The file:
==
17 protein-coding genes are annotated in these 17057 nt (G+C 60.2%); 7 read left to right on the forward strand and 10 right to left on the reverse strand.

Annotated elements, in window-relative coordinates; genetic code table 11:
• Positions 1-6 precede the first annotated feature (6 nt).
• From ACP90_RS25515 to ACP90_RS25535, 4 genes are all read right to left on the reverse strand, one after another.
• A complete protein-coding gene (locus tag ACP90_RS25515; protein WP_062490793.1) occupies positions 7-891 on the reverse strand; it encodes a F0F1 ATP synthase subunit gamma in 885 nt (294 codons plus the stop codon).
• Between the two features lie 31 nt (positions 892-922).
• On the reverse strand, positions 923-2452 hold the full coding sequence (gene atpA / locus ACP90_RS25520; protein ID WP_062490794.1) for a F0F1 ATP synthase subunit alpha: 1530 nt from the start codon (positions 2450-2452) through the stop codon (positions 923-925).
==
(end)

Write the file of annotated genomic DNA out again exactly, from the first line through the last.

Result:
17 protein-coding genes are annotated in these 17057 nt (G+C 60.2%); 7 read left to right on the forward strand and 10 right to left on the reverse strand.

Annotated elements, in window-relative coordinates; genetic code table 11:
• Positions 1-6 precede the first annotated feature (6 nt).
• From ACP90_RS25515 to ACP90_RS25535, 4 genes are all read right to left on the reverse strand, one after another.
• A complete protein-coding gene (locus tag ACP90_RS25515; protein WP_062490793.1) occupies positions 7-891 on the reverse strand; it encodes a F0F1 ATP synthase subunit gamma in 885 nt (294 codons plus the stop codon).
• Between the two features lie 31 nt (positions 892-922).
• On the reverse strand, positions 923-2452 hold the full coding sequence (gene atpA / locus ACP90_RS25520; protein ID WP_062490794.1) for a F0F1 ATP synthase subunit alpha: 1530 nt from the start codon (positions 2450-2452) through the stop codon (positions 923-925).